• Measurement of amount of data stored in a given length of tape; usually expressed in bits per inch (BPI).


  • Instantaneous Speed Variation: the fluctuation of speed of recording tape over extremely short periods of time.


  • To retension and read or write header blocks before a data cartridge is used.


  • The first tape segment where the tape format information resides, such as tape name, date, time and bad sector map.

Helical Scan

  • A method of reading and writing data to tape using a rotating head/drum assembly.


  • Group Code Recording: a particular code of the RLL data encoding method often used on data cartridge drives. The code combines high data density with relative ease of decoding.


  • Flux Reversals Per Inch: the number of flux changes per inch of tape. This may or may not be equal to the number of bits per inch stored, depending on the recording code in use. Also referred to as Flux Transitions Per Inch (FTPI).

Flux Transition

  • A change in magnetic polarity in the tape media which, through a magnetic head and a tape drive’s read circuitry, is translated into a data bit. Typically expressed in FRPI or FTPI.


  • Early Warning: a way that the data cartridge indicates to the drive that the end of the tape is approaching. Technically, the first hole in the EOT hole pattern. This allows drive electronics to take the appropriate actions.


  • To remove previously-written data by randomising the magnetic orientation of the media.


  • End of Data: location on tape after which no information is recorded.


  • End of Partition: on tapes which are partitioned into logical volumes, the EOP is treated as the End of Tape for that volume. A volume has only one EOT but has as many EOPs as partitions. See also BOP.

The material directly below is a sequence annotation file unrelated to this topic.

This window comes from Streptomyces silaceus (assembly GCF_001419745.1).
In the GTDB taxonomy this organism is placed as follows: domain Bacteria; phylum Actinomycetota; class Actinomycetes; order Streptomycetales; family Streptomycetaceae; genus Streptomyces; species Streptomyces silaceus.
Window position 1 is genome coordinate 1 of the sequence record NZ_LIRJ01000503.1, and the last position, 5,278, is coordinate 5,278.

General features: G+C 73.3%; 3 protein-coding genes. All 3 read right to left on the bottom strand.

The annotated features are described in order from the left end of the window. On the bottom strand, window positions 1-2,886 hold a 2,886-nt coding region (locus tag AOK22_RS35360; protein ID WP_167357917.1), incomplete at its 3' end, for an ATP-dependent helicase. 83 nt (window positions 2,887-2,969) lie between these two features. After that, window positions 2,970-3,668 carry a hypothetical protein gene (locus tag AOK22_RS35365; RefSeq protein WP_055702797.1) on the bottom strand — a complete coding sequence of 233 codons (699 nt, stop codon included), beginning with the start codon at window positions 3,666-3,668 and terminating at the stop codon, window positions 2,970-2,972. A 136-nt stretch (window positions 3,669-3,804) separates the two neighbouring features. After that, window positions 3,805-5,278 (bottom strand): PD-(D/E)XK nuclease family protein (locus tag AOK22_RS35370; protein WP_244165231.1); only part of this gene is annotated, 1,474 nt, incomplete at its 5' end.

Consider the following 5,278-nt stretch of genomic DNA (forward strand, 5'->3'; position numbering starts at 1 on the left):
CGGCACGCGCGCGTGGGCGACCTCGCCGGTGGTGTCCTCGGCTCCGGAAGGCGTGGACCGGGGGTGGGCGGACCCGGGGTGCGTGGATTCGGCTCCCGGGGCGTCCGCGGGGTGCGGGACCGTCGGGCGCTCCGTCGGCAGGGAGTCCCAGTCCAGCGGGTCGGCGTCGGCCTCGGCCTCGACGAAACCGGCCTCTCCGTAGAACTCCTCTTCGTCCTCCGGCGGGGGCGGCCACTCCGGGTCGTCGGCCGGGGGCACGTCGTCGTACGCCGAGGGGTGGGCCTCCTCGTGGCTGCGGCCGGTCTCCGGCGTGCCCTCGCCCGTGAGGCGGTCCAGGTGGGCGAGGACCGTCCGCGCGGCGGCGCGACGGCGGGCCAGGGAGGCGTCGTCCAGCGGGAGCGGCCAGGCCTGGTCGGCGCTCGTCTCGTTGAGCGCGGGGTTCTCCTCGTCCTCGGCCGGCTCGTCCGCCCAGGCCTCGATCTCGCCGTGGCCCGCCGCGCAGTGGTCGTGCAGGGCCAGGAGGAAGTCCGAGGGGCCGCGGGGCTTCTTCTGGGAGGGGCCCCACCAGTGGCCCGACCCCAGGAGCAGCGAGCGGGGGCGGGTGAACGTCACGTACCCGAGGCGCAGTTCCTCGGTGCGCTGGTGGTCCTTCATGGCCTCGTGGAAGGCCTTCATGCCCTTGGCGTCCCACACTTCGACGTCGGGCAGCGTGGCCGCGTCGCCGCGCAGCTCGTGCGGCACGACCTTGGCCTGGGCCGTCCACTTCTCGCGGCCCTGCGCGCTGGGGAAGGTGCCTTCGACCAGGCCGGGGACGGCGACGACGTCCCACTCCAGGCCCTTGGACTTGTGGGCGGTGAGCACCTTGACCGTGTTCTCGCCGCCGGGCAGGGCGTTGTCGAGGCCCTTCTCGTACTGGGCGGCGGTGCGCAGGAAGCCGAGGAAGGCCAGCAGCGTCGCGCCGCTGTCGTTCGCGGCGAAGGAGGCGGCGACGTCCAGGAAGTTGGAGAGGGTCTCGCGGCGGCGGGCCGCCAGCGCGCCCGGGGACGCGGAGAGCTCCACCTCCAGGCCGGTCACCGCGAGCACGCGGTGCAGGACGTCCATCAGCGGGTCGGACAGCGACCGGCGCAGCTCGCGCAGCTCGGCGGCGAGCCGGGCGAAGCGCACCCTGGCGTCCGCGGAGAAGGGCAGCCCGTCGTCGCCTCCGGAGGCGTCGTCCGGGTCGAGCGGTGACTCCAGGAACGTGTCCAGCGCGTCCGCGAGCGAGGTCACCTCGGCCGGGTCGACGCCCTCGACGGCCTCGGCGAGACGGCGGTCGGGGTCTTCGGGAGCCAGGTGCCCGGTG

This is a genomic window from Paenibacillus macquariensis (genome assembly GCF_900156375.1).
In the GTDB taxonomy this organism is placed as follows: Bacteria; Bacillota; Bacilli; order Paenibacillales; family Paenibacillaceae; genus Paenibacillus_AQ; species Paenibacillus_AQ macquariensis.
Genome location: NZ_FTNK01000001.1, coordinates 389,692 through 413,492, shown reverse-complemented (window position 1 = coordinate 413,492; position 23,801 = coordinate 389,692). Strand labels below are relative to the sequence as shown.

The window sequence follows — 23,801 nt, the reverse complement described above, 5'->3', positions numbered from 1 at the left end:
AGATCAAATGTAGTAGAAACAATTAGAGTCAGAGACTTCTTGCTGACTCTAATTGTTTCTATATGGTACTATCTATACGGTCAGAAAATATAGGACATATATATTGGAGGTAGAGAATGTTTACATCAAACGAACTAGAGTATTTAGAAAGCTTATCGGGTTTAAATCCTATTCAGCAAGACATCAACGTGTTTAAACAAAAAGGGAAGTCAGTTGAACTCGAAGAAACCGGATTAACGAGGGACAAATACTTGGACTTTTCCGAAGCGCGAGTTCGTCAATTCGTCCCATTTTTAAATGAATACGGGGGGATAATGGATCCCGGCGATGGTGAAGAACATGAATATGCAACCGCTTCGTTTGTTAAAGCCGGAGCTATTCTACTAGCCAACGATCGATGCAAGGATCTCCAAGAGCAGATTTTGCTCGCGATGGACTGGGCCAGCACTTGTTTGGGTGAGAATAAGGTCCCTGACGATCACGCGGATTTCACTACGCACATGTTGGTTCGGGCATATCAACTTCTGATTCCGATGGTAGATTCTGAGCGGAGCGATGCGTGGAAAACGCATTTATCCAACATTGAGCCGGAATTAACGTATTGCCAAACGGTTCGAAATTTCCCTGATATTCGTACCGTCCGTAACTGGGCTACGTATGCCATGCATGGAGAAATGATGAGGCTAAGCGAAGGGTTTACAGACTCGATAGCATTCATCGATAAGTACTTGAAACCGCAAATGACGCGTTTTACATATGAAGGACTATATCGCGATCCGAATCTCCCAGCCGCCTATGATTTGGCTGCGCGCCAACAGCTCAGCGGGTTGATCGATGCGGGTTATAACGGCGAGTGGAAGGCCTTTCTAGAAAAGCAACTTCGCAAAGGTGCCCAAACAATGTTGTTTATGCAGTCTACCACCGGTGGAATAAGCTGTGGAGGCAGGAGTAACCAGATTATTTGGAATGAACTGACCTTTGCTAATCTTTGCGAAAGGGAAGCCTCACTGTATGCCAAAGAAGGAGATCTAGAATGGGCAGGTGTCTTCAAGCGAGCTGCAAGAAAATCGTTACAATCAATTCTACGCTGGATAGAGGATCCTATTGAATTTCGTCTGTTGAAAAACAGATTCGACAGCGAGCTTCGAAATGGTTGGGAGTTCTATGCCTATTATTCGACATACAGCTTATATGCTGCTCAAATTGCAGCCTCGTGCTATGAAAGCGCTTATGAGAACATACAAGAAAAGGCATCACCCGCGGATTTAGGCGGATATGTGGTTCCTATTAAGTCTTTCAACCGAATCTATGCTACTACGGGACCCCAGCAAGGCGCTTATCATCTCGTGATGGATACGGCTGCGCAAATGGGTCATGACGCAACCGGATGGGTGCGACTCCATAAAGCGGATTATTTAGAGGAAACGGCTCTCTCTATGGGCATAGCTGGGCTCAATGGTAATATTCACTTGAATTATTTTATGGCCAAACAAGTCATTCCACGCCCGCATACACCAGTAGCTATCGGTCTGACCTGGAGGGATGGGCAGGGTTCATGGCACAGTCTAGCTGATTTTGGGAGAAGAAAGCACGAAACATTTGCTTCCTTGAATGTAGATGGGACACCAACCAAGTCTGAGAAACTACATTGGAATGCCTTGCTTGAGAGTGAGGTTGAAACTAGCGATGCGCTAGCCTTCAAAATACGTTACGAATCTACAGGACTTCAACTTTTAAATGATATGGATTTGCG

• End of Tape: designated by a specific hole pattern on quarter-inch cartridge tape media.

Edge Seek

  • Method of using the recording head to detect the edge of tape and then to reference the tracks from the edge of tape, thus assuring the tracks are positioned accurately.


  • Digital Linear Tape: a half-inch wide magnetic tape backup technology originally developed by Digital Equipment Corporation and which has grown rapidly since its acquisition by Quantum Corporation in 1994.


  • Digital Audio Tape: initially a CD-quality audio format which recorded at 41.8kHz. In 1988, Sony and HP defined the Digital Data Storage (DDS) standard enabling DAT to become a magnetic tape technology used for backing up data.

Compressed Capacity

  • Effective capacity after data has been processed to reduce storage space required while maintaining data integrity. Software and hardware compression are available.


  • The field strength required to change the magnetic state of magnetic material; expressed in Oersteds.


  • Command Descriptor Block: a command data block issued from a host to a target peripheral containing the operation to be performed and the parameters associated with that operation.


  • A case containing multiple components including recordable tape. QIC media for the 5.25-inch form factor is a data cartridge; QIC media for the 3.5-inch form factor is a minicartridge.


  • Beginning of Tape: designated by a specific hole pattern on quarter-inch cartridge tape media.


  • Beginning of Partition: on tapes partitioned into logical volumes, the BOP is treated as the Beginning of Tape (BOT) for that volume. A tape has only one BOT, but has as many BOPs as partitions.

Bad Sectors

  • Areas on the tape that cannot reliably retain data. This information is held in the tape header block.


  • Advanced Metal Evaporated: media with a film of metallic recording material deposited by an evaporative process.

Advanced Intelligent Tape – AIT

  • An advanced 8mm tape backup technology sponsored by Sony and Seagate.


  • A high-capacity magnetic tape technology developed by Exabyte Corporation, for backing up data and first introduced in 1987.